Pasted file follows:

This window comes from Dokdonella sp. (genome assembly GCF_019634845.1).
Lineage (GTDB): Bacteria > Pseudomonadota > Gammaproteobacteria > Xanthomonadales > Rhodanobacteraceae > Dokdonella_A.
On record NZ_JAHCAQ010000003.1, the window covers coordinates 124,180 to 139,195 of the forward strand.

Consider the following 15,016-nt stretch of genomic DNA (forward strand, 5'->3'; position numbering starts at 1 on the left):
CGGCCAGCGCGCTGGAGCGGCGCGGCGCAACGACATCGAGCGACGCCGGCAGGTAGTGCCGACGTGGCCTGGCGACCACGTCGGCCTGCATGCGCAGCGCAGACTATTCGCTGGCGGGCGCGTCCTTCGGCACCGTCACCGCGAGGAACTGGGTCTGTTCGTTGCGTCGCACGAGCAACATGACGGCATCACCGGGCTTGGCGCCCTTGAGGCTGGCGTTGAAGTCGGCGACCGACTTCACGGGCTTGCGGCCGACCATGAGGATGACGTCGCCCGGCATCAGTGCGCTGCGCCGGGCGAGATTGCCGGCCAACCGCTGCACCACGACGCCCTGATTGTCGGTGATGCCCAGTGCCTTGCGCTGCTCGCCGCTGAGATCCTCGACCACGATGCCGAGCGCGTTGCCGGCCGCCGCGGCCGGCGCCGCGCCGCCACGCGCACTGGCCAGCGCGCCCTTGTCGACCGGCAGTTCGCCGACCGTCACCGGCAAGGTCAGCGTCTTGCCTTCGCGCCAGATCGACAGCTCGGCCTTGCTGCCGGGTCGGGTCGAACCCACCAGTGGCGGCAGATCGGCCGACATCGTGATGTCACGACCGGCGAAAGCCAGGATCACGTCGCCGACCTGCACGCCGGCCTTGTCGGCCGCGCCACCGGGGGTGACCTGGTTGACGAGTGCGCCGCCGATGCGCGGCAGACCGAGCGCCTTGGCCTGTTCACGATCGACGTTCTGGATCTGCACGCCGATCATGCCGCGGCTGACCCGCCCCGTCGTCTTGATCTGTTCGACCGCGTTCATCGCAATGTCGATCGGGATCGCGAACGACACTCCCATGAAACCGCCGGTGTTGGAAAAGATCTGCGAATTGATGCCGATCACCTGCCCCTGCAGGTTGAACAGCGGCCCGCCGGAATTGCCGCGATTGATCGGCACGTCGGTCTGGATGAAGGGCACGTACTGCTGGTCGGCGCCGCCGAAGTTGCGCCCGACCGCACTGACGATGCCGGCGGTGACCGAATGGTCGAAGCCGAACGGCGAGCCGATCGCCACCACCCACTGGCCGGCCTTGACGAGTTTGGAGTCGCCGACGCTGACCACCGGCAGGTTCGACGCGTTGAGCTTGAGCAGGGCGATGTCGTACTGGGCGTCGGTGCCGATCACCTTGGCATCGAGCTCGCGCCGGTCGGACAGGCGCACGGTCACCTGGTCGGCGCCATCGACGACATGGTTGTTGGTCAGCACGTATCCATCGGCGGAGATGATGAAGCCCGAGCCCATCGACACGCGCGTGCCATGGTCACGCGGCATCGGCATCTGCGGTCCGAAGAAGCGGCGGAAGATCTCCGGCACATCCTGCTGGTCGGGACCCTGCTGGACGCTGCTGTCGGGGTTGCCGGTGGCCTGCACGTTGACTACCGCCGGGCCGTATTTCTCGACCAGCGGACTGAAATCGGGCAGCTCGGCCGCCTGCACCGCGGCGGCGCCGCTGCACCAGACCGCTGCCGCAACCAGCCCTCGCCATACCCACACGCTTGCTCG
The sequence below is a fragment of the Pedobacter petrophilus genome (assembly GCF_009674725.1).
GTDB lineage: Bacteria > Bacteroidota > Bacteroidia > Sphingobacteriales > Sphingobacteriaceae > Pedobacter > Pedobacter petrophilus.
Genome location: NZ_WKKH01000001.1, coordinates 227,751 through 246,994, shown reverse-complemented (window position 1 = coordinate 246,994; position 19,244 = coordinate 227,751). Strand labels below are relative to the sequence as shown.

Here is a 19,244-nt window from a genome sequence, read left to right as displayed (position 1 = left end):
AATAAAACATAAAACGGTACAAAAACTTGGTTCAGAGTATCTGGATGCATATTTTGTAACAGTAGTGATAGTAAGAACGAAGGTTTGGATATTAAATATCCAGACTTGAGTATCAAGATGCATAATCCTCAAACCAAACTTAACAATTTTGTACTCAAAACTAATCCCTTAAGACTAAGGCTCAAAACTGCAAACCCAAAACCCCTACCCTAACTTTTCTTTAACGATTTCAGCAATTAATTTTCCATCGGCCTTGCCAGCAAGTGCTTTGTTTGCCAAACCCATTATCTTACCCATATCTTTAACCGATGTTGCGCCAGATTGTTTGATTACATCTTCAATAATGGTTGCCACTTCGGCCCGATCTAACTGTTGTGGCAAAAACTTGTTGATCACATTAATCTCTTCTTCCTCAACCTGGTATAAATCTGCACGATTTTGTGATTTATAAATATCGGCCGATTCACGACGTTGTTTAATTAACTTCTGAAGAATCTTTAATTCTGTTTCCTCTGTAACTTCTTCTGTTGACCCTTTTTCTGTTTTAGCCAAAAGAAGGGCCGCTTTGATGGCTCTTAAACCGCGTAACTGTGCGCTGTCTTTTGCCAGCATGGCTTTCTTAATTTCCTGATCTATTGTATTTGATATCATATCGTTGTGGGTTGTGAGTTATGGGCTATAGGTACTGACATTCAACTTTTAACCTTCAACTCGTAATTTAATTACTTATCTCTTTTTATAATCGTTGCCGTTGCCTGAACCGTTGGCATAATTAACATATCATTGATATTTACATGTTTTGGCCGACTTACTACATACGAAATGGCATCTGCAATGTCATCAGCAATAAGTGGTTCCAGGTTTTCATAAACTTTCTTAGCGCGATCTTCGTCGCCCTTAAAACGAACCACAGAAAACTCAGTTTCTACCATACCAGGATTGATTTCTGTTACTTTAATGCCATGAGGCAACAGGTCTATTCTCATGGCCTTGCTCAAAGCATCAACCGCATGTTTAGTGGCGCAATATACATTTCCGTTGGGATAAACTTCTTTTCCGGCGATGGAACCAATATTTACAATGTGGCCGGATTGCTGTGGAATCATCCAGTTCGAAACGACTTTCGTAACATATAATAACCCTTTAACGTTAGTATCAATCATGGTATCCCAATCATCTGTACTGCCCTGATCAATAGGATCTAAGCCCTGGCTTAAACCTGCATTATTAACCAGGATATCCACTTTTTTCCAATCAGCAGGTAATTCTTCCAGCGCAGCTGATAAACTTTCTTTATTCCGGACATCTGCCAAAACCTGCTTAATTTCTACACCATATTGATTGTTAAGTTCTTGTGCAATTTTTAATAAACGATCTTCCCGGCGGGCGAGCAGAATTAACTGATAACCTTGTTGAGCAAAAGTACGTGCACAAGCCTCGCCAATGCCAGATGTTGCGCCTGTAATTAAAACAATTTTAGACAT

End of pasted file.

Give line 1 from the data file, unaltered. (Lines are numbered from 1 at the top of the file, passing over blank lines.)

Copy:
This window comes from Dokdonella sp. (genome assembly GCF_019634845.1).